Francine Busby headshotFrancine Busby was one of the first candidates Blue America ever endorsed. 1,216 members of our community contributed $22,828 to her campaign to succeed Republican bribe taker Randy "Duke" Cunningham in 2006. She took 43% of the vote (to lobbyist Brian Bilbray’s 54%). Two years earlier she had taken on Cunningham himself, winning 36% of the vote and spending $212,406 against Cunningham’s $939,542. What attracted us to Francine’s candidacy in 2006 was her absolute determination to stand up for basic progressive values in a strongly red district. Unlike the 2008 candidate, she didn’t play Republican-lite. At all times she tried persuading independents and moderate Republicans that her solutions were better than those offered by right-wing ideology.

Thursday, Francine announced that she would run against Bilbray again in 2010. I called her yesterday and invited her to come on for a chat at Firedoglake today. Before joining us in the comments section below for a live discussion, let’s do a little quick catch-up on the politics of CA-50. Francine reminded me that when she first ran in 2004 "there was very little Democratic presence in this North County San Diego area. There was a 16% Republican voter registration advantage in this very gerrymandered district. "I ran," she said, "because it was a time when I couldn’t stand to not be active any longer in speaking out against what the Bush Administration was doing; I needed to stand up and do something. We built the nucleus of a network of Democrats and progressives in North County… Now we’re starting this campaign with 500 precinct captains already in place. The differences between 2006 and now are enormous." That’s exactly what I was eager to hear about.

First of all, as a candidate I have a lot more experience in running a campaign and dealing with the media, not to mention the millions of dollars in name recognition I have because of my previous runs. In this district voter registration has shifted, just like it has in the state and across the nation. President Obama won this district, 51-47%. The Republican registration advantage has been cut from 16% to 8.9% and there’s been a steady decline in Republican registration here. Independents are 24% of the registered voters; it’s no longer a Republican-majority district. The voters here do want change and they like Obama’s message that we’re going to work together to solve the problems that people have in their lives and reform health care and education and energy.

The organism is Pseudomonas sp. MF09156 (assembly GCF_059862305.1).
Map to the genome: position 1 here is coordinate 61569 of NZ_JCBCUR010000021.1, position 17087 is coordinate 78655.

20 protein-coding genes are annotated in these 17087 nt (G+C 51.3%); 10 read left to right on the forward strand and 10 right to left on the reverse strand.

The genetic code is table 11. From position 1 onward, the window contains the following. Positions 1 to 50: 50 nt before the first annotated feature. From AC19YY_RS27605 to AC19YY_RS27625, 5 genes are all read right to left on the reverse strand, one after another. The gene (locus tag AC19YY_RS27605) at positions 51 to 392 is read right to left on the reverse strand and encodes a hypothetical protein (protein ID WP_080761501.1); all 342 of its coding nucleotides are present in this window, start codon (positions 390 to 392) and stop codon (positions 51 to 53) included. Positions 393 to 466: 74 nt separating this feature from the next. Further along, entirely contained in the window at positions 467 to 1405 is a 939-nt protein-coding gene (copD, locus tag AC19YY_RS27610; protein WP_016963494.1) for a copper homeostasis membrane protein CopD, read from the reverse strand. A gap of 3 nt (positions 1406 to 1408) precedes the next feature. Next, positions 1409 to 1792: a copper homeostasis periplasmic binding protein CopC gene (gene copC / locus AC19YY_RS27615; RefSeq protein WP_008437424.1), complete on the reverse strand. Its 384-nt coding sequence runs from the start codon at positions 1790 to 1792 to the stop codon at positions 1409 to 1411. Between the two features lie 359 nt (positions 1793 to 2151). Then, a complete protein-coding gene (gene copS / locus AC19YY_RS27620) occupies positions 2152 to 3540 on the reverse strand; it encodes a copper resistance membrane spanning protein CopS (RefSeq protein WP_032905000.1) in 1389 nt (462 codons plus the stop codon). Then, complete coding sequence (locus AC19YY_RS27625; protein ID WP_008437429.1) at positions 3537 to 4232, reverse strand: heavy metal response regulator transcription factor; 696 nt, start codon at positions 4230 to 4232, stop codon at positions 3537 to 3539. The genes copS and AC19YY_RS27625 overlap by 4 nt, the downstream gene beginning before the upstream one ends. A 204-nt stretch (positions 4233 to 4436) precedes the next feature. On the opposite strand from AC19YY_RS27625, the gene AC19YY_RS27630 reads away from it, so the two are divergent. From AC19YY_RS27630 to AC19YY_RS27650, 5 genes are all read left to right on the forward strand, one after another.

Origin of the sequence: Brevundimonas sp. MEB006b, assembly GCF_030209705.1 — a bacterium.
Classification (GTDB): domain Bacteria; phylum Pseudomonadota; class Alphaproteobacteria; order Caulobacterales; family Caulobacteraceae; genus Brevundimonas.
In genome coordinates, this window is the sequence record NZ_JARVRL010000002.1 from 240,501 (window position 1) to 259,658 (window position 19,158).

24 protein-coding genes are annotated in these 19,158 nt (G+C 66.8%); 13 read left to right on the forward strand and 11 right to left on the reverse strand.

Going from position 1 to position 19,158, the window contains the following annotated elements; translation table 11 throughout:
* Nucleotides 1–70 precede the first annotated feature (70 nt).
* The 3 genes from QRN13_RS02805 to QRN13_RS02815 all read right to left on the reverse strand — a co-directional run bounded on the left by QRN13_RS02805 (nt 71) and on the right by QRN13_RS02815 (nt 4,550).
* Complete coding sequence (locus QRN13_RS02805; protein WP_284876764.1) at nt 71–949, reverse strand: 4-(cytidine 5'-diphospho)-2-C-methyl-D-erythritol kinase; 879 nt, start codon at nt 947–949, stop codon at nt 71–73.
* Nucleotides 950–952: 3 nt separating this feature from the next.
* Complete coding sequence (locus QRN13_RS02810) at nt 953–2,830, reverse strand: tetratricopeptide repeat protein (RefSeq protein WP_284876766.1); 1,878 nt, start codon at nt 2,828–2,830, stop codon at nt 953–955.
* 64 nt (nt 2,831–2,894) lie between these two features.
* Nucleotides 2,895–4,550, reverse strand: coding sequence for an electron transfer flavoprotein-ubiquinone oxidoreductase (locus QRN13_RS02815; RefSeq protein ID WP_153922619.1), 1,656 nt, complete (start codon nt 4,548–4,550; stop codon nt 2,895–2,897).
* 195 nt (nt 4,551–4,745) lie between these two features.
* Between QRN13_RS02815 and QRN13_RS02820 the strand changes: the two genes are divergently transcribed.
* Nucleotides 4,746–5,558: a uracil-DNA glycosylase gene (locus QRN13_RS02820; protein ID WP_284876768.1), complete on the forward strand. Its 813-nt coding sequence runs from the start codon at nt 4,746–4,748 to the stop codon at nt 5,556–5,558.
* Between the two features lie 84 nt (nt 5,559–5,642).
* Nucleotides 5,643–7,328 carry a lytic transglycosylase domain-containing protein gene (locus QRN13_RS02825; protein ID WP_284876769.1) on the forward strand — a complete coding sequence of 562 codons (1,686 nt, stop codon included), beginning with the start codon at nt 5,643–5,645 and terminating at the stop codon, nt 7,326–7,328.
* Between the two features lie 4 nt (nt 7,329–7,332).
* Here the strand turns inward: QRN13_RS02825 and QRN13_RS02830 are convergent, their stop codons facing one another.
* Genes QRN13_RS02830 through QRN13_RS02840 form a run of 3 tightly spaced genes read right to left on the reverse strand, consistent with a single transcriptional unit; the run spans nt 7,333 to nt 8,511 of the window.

If Francine can keep voters in CA-50 focused on that, they will easily draw the conclusion that the congressman they re-elected last year, who swore up and down the district that he’s a "moderate," has been a lockstep obstructionist for everything that has come up this year– against the Stimulus package, against the budget, against equal pay for women, against health care for needy children, against middle class tax cuts, against mortgage relief for responsible homeowners… everything that they elected Obama to do. In the short time he’s been in Congress, Bilbray has already scooped up $235,705 from the financial/insurance/real estate sector, and has the temerity to support their special interests instead of the interests of working families in his district.

Bilbray only has one issue: illegal immigration. That’s all he talks about. If someone brings up war, he talks about illegal immigration; if someone brings up health care, he talks about illegal immigration; if someone brings up education, he talks about illegal immigration… But if all he wants to talk about is illegal immigration and people here want to talk about their mortgages and that there are half a million uninsured people in San Diego County and 37,000 newly unemployed in San Diego County… and if he only wants to talk about illegal immigration, I’ll be talking about health care, unemployment, education, green economy, jobs, and start-ups in this county that are the engine of our economy. He can talk about illegal immigration all he wants.

When I asked Francine how she can confront a divisive hot button issue like Employee Free Choice, she was very clear and seemed to have a better grasp of what the bill is about than some Democratic leaders who have been to the mass media speaking about it. She needs Republican votes but she believes she can get them by proving her positions are better, not by offering watered down Republican positions that have proven detrimental. "Employees," she told me unflinchingly, "have to have the right to organize in a way that makes it easy for them to do it without being intimidated and I think the more they’re organized the better the benefits and the better the pay, the better off everyone is going to be. I just saw a report reiterating that the gap between the wealthiest one percent and the rest of us has been steadily increasing."